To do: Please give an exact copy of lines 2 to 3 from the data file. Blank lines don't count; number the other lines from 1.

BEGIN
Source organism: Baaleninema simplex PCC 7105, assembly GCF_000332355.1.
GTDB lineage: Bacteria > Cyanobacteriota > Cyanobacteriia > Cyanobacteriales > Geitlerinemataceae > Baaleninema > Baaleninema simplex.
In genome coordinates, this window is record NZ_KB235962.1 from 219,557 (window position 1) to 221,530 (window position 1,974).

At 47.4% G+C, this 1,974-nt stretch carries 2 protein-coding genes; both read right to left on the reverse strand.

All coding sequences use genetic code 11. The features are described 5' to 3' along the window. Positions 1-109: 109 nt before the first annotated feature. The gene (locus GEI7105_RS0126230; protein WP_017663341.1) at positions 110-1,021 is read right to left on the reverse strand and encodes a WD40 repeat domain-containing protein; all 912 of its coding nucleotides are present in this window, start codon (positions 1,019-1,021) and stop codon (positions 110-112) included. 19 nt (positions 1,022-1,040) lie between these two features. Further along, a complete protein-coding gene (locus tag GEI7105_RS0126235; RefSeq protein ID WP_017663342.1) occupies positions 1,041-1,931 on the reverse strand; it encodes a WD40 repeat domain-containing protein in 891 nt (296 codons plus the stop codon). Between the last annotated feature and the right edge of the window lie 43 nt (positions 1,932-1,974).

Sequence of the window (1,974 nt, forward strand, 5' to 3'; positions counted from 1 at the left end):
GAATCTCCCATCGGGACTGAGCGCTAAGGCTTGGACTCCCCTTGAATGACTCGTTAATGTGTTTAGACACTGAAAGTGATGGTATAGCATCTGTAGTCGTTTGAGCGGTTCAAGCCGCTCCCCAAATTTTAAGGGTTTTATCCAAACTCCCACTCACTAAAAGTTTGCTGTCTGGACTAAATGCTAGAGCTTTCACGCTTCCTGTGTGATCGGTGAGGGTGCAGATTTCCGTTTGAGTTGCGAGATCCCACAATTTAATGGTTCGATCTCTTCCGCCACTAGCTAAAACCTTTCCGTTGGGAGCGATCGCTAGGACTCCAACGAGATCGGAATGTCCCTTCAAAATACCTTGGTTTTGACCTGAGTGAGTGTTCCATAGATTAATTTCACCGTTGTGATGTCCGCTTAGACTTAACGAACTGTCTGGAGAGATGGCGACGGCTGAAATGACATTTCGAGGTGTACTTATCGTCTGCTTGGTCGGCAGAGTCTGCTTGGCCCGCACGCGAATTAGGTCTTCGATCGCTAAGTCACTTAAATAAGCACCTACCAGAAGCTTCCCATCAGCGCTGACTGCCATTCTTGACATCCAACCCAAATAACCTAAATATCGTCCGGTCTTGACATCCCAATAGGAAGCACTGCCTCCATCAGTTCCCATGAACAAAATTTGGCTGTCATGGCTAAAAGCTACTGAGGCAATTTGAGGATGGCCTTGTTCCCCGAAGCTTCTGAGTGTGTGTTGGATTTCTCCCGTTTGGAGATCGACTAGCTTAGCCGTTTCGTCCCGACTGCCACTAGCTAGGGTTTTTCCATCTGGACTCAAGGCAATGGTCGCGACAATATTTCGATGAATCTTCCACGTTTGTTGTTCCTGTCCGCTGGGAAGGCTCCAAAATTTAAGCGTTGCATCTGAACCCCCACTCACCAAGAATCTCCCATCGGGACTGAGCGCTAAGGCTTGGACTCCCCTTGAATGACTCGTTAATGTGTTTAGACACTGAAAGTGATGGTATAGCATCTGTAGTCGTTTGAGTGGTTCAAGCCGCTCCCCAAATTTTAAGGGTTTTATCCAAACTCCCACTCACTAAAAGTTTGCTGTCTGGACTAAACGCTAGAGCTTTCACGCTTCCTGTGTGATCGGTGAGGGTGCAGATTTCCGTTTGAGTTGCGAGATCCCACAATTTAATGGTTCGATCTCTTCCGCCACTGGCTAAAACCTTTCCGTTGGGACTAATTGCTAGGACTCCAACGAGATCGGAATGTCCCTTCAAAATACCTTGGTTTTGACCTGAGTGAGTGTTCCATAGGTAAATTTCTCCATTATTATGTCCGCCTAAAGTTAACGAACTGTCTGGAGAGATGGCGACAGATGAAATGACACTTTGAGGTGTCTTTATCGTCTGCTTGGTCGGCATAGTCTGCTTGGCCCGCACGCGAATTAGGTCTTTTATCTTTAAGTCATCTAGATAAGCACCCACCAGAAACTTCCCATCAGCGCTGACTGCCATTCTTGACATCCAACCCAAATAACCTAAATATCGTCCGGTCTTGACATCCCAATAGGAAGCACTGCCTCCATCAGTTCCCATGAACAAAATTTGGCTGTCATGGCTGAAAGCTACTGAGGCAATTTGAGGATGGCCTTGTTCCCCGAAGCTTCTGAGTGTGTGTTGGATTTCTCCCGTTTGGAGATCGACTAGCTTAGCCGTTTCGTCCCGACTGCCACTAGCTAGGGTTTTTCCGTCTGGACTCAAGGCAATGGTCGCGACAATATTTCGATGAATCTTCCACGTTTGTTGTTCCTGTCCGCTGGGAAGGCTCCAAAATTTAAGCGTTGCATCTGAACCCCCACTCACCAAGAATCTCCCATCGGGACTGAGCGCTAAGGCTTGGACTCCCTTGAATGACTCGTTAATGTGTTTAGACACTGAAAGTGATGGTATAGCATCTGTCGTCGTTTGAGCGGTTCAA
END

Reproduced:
GTDB lineage: Bacteria > Cyanobacteriota > Cyanobacteriia > Cyanobacteriales > Geitlerinemataceae > Baaleninema > Baaleninema simplex.
In genome coordinates, this window is record NZ_KB235962.1 from 219,557 (window position 1) to 221,530 (window position 1,974).